Biotechnology offers an effective solution to parents risking transmitting a genetic disease to their baby. Parents can now decide which gene combinations they’d like their offspring to inherit and which ones they don’t want. However, there is a growing fear that some parents may misuse this biotechnological ability. Its misuse could occur by parents selecting desirable traits such as gender, hair color, and behavior. This could result in what some people are beginning to call ‘designer babies.’

2. Stem Cell Therapy

Before we understand the ethical concerns over stem cell therapy, let us first learn what stem cells are. These cells have not undergone differentiation, meaning they can divide and grow for long periods. There were some reports of embryos used in therapeutic cloning. Following this, the governments of many countries established strict regulations to govern stem cell research.

3. Mouse Bioassays

A mouse bioassay refers to the use of a mouse to determine food safety. Scientists extract material from a portion of food and inject it into a mouse. If the mouse lives, the food is safe for consumption, whereas the food is unsafe if it dies. Such complete disregard for an animal’s life is the prime bioethical concern in mouse bioassays. 

Ethical Issues Related to Reproductive & Cloning Technologies

Many people believe that an embryo deserves respect. The selection, manipulation, and destruction of genetic material in an embryo are highly unethical. Many babies born as a result of such procedures develop morbidities. Some core issues concerning reproductive technologies are:

  1. Religion. Almost all religions believe that conception should occur naturally, i.e., via coitus. People view any other form of conception as ‘unnatural.’ 
  2. Only the rich can afford to undergo reproductive treatment. A large section of the population does not have access to such technology. This creates inequitable access. 
  3. The loss of embryos in IVF. IVF procedures create a surplus of embryos. Doctors select only a few of these with the best traits parents would like in their children. The rest of the embryos need to be destroyed owing to their non-usefulness. This destruction of so many embryos is very unethical. 

A majority of people worldwide condemn human reproductive cloning. This condemnation results from the physiological, social, and psychological risks associated with cloning. Many molecular tests must be conducted on a cloned embryo. These tests are necessary to check whether the cloned embryo is fully ready to be implanted within a mother’s womb. Aside from the several required tests, pregnancy from a cloned embryo is not guaranteed. Reproductive cloning is considered unethical since it is associated with a very high likelihood of loss of life.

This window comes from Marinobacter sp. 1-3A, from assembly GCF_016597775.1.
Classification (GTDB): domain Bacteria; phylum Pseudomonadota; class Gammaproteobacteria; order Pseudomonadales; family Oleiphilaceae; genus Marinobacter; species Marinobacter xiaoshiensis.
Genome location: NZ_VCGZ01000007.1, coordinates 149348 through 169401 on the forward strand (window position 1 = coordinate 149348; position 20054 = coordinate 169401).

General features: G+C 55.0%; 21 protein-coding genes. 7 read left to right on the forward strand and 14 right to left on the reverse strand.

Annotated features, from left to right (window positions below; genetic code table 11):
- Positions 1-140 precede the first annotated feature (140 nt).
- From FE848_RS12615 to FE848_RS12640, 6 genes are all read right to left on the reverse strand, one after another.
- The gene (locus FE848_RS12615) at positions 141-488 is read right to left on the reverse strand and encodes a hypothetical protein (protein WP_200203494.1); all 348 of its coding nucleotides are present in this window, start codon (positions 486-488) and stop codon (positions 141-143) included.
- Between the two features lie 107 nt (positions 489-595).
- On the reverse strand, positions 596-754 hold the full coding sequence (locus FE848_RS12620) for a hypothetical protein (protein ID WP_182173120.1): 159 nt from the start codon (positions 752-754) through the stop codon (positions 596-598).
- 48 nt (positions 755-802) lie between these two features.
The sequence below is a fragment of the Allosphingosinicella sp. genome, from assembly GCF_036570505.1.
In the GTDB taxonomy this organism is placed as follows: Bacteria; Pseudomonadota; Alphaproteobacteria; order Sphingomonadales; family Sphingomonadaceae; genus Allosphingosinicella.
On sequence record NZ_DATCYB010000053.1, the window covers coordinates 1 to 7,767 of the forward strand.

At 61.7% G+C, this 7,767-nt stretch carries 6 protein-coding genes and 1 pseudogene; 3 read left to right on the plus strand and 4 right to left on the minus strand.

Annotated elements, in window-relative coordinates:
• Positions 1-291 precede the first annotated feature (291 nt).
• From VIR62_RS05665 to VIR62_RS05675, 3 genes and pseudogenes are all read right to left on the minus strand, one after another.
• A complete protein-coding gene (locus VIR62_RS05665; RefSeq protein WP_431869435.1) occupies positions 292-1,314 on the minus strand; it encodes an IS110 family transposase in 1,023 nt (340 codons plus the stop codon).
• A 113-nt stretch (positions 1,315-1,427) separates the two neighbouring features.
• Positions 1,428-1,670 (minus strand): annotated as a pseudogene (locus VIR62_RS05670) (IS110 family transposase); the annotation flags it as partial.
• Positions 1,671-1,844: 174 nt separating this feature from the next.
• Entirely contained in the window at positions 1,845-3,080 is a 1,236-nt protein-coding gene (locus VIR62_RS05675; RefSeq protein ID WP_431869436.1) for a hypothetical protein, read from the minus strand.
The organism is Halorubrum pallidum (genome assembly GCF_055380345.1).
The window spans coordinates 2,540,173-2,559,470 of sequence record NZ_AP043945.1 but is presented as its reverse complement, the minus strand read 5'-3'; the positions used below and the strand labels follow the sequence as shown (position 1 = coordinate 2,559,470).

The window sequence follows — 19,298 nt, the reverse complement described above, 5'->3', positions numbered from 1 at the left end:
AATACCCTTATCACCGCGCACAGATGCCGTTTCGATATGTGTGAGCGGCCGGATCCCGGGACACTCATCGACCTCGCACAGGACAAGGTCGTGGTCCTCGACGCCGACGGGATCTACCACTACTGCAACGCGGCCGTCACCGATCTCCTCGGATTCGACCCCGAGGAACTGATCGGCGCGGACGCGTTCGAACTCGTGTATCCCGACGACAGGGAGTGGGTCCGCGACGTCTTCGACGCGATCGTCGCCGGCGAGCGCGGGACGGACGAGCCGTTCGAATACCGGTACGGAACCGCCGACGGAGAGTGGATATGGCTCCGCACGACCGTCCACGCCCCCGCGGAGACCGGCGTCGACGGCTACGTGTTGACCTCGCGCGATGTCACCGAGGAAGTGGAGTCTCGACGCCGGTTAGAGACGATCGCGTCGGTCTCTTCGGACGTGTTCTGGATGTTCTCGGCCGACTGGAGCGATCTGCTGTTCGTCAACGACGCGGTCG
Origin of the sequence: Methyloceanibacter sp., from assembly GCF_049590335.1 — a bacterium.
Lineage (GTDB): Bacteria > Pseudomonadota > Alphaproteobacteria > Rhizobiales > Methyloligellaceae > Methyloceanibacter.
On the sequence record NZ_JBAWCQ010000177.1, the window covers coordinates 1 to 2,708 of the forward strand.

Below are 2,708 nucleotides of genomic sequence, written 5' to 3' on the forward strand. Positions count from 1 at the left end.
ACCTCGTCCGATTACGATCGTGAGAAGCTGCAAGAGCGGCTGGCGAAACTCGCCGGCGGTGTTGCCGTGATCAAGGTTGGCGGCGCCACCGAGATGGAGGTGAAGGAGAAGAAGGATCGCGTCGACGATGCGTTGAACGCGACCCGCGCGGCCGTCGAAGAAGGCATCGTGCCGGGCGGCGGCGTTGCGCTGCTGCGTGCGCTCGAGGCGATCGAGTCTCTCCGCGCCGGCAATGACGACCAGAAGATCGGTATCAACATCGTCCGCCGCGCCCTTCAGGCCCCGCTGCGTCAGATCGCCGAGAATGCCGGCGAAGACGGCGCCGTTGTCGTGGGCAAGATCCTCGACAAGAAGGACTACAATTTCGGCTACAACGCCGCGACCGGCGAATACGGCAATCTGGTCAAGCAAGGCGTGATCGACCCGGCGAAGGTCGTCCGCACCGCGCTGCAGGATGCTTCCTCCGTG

Issues To Transplants and Eugenics 

A transplant involves transplanting an organ or tissue from a donor to a receiver. Organs and tissues can either be transplanted from an ordinary being, a cloned being, or a different species altogether. Transplants mainly occur when a human has lost or damaged an organ or tissue and needs one. However, people have raised many ethical questions over transplants. They include:

  1. Why should we treat our bodies as commodities?
  2. Does a person who has abused their body through smoking and drinking deserve a new organ?
  3. Should a person be given a second organ if a first transplant has failed in their body?
  4. Who decides if organs should be given to one person instead of one organ each to several needy people?

Some of the ethical questions above result from the severe unavailability of donor organs. Most people are reluctant to get transplanted with an organ from another species and cloned beings. They fear this since these transplants could introduce new infections into their bodies. 

Eugenics refers to the selection of genes to improve a population’s health. Eugenics aim at improving the genetic composition of humans. Through eugenics, people can produce children with traits that benefit humans. Some issues surrounding eugenics include:

  1. Compulsion or coercion from governments or third parties to change a person’s natural reproductive behavior.
  2. Setting up unrealistic and arbitrary standards of human perfection.
  3. The inequities that might arise from offering people the choice of eugenics. 



  • Dr. Emily Greenfield

    Dr. Emily Greenfield is a highly accomplished environmentalist with over 30 years of experience in writing, reviewing, and publishing content on various environmental topics. Hailing from the United States, she has dedicated her career to raising awareness about environmental issues and promoting sustainable practices.